Dealing with Complications During Induction

Each practice should have a contingency plan in place in case of complications during induction. Before starting your buprenorphine practice, you may want to establish a relationship with another buprenorphine provider in your area for consultation if problems arise.

Severe adverse reactions to buprenorphine during induction are exceedingly rare - the most commonly reported adverse reaction is the development of precipitated opioid withdrawal. You can minimize the risk of precipitated opioid withdrawal by documenting that the patient is in opioid withdrawal prior to induction (using an opiate withdrawal scale instrument), and then dosing carefully. Patients should also be closely monitored between doses so that you can manage any side effects or adverse events that may occur.

Additionally, complications can arise when patients are taking medications that interact with buprenorphine, such as benzodiazepines. Taking a thorough history and conducting urinalysis prior to induction should reduce the likelihood of such problems occurring.

Managing Withdrawal Symptoms

Patients' withdrawal symptoms during induction can be treated with non-opioid medications. These are sometimes called "comfort meds" and are most often needed by patients transferring from long-acting opioids:

  • Anxiolytics (use very carefully and in limited quantities)
  • Non-opioid pain relievers (NSAIDs or acetaminophen), while considering risks vs. benefits
  • Antidiarrheal agents
  • Antiemetics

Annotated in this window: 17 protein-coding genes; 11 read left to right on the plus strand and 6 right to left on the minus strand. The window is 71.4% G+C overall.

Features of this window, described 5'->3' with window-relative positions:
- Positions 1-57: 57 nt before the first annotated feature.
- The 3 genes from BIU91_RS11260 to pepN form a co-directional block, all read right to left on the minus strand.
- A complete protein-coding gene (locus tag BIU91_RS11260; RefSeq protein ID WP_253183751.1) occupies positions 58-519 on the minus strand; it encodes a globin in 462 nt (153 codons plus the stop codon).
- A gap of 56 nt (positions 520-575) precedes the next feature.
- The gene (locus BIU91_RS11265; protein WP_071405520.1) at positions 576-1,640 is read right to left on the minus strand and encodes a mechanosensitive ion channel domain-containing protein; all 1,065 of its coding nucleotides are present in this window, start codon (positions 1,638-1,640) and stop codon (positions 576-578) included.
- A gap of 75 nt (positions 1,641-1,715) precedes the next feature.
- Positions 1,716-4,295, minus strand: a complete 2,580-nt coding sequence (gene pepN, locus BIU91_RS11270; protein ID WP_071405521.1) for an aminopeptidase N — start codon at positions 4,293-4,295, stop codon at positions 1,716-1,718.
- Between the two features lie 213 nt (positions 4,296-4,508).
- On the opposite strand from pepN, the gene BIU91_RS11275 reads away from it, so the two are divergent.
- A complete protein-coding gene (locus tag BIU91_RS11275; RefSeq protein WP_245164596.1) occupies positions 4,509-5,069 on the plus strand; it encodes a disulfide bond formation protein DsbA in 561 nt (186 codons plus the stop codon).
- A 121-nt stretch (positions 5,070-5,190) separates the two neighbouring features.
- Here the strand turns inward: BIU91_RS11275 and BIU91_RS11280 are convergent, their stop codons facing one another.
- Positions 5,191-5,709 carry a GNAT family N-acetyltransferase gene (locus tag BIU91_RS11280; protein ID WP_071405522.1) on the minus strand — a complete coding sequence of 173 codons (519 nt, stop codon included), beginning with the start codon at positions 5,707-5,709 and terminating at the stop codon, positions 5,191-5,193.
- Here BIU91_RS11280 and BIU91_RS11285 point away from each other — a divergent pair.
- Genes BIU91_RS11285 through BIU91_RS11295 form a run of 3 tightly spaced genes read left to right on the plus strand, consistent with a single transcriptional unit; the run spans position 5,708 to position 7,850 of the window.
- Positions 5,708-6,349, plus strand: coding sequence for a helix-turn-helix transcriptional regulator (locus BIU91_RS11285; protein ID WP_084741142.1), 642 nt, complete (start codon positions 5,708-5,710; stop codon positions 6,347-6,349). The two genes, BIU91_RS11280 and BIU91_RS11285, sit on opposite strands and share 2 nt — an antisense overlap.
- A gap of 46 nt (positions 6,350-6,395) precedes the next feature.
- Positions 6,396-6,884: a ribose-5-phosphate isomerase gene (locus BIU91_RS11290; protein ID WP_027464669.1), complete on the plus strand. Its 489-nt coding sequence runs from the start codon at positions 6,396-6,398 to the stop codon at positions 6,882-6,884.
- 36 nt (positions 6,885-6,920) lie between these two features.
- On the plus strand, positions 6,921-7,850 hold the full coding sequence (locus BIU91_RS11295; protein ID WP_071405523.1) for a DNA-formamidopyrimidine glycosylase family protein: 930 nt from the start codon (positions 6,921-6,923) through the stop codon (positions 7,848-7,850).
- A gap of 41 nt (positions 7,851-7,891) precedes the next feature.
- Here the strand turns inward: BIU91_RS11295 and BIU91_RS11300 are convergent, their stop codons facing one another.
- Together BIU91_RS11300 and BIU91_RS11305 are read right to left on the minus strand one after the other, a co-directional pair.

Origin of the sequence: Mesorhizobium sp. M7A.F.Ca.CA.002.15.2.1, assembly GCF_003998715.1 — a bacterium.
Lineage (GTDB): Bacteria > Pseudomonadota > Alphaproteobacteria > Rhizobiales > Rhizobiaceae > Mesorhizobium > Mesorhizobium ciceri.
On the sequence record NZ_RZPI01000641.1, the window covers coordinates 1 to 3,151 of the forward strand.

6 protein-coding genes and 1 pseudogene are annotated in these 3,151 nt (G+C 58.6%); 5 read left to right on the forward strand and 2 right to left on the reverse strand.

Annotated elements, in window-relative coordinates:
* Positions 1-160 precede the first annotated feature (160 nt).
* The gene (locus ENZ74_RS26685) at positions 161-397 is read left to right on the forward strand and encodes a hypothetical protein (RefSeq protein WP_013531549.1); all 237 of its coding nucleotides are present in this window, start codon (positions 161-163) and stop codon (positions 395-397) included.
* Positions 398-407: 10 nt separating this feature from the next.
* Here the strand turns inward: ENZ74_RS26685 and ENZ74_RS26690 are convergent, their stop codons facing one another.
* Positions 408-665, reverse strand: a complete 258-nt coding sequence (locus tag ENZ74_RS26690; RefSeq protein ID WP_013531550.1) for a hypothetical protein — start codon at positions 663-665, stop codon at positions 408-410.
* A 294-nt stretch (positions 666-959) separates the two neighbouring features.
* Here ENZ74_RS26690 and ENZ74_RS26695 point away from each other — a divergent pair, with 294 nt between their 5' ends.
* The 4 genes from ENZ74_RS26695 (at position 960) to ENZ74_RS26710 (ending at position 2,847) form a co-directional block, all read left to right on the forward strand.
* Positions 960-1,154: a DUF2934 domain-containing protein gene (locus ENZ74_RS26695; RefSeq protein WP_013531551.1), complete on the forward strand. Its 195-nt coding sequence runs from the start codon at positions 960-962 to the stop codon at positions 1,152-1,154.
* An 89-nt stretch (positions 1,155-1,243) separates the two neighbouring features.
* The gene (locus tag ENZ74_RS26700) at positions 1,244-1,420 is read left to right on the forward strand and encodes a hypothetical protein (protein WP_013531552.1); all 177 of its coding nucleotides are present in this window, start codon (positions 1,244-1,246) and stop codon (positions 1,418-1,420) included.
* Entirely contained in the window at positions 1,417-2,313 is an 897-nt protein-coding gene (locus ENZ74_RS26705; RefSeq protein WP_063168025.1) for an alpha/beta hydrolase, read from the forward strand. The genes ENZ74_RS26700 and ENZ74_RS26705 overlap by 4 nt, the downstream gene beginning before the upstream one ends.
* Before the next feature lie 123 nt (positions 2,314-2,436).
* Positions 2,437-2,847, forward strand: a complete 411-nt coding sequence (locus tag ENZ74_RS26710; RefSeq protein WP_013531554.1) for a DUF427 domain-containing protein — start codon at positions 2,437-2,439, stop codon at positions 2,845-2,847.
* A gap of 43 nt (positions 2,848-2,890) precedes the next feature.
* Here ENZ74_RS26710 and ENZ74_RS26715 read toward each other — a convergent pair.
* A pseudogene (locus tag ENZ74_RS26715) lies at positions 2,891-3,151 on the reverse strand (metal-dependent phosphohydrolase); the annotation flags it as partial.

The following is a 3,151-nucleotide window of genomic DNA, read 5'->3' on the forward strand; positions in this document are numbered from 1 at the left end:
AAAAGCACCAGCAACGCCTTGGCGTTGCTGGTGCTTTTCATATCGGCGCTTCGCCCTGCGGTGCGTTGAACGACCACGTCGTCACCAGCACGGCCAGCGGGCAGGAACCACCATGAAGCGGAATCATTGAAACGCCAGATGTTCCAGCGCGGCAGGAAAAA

• Antispasmodics
Related Resources: 
Description: 
This PDF Document contains the Clinical Opioid Withdrawal Scale (COWS), a common instrument used to assess a patient's opioid withdrawal severity.
Source: 
California Society of Addiction Medicine (CSAM)
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Patient Handouts: 
Description: 
This form provides a list of possible symptoms that a patient may have during buprenorphine treatment, possible causes, and recommended management of the symptoms.
Source: 
Colleen LaBelle, RN/Boston Medical Center
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Physician stage in practice: 
Description: 
This continuing education course instructs physicians, physician assistants, and nurse practitioners who prescribe narcotics on some the requirements and subtleties of buprenorphine treatment that can lead to effective and relatively safe treatment of opioid use disorder.
Source: 
Clinical Tools, Inc.
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Description: 
The Objective Opiate Withdrawal Scale (OOWS) contains 13 physically observable signs, rated present or absent, based on a timed period of observation of the patient by a rater.
Source: 
Reprinted from Handelsman, L., Cochrane, K. J., Aronson, M. J., et al. (1987) Two new rating scales for opiate withdrawal. American Journal of Drug and Alcohol Abuse, 13 (3), 293–308. By courtesy of Marcel Dekker, Inc.
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Patient Handouts: 
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Description: 
The Subjective Opiate Withdrawal Scale (SOWS) contains 16 symptoms whose intensity the patient rates on a scale of 0 (not at all) to 4 (extremely).
Source: 
Reprinted from Handelsman et al. 1987, p. 296, by courtesy of Marcel Dekker, Inc.
field_vote: 
Patient Handouts: 
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